dgad

The above ad is for a shoe by the way, not gang rape, in case you weren’t clear. Spain and Italy banned the ad saying it is no way was related to what they were trying to sell and that it was violent towards women.

And this one below? If you said shoes, and not stuffing some dead girl in the trunk of a car, well, then you would be right. You can read more about this ad here.

deadgirlad

And then there’s this one. Obviously advertising a man’s suit. . .

strangled

Visit the site where I found this one for even more disturbing ads.

I think that we’ve become so used to seeing violence against people, and women in particular, that these images don’t have the same kinds of effects that they used to have on people. And personally, I think that’s a terrible shame.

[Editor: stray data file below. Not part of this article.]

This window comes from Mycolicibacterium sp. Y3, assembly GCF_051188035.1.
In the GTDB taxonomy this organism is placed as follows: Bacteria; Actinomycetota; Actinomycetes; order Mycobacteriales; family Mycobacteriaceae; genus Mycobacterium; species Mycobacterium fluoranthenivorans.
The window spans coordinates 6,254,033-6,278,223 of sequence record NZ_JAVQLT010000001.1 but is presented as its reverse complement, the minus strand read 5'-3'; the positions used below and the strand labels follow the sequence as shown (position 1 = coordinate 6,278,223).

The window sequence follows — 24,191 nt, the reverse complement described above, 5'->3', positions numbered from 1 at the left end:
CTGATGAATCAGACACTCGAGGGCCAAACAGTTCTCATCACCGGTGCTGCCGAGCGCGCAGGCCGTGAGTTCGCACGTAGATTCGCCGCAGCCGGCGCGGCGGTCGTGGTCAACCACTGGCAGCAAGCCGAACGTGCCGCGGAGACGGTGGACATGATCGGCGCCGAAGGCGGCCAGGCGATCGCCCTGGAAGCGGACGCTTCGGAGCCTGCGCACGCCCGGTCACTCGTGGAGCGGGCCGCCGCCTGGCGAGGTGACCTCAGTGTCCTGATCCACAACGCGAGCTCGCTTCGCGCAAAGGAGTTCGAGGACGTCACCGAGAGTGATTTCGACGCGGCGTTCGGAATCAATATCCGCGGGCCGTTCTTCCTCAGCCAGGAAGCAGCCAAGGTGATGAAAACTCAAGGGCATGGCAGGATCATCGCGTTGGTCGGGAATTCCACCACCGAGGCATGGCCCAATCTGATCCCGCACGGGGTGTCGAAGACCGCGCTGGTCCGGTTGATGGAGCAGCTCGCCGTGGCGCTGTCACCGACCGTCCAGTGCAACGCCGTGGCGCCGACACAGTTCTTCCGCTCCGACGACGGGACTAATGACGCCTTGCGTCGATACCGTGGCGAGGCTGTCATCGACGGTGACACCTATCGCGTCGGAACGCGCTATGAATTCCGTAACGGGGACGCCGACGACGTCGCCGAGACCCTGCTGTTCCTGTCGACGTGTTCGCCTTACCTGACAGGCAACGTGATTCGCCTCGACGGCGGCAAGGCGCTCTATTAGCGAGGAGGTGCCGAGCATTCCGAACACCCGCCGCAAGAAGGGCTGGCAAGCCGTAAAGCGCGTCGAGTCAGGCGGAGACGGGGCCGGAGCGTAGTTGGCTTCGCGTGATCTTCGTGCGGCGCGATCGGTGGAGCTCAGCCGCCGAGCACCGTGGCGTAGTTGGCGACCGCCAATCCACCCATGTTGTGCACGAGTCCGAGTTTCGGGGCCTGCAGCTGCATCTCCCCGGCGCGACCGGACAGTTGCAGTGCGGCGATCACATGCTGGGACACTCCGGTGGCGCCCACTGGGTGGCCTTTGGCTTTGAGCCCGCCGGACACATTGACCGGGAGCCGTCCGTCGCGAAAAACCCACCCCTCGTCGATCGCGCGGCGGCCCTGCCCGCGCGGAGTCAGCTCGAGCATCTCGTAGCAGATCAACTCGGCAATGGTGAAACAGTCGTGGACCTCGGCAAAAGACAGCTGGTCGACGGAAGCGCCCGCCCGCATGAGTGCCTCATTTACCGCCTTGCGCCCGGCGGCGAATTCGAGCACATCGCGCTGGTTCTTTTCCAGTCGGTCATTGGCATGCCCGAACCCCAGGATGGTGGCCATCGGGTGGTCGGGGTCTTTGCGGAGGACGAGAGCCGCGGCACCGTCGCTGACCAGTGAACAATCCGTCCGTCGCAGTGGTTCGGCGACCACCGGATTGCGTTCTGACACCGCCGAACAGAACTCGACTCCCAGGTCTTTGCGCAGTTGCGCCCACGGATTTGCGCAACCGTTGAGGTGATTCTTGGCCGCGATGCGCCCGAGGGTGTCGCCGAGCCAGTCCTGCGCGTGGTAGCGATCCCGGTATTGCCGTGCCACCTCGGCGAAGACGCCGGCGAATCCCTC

As a Mom of two young girls who I don’t want ever exposed to this kind of stuff, I think it’s time that we started a little movement of our own. Companies who put out ads like this need to be contacted and told that their ads are disgusting, and that the public doesn’t want to see stuff like this. It’s simply not healthy.

To contact the US Dolce & Gabbana offices, you can write or phone here:

Dolce & Gabbana USA Inc.
148, Lafayette Street
New York, NY 10013
Tel.+1-212-750.0055

Loula is a company based in Melbourne, but you can email them at: Email: hello@loula.com.au.

To contact Duncan Quinn, you can write or call here:

8 Spring St.
NY, NY 10012
(212) 226-7030

According to a review I read online, the man himself actually mans the store quite often.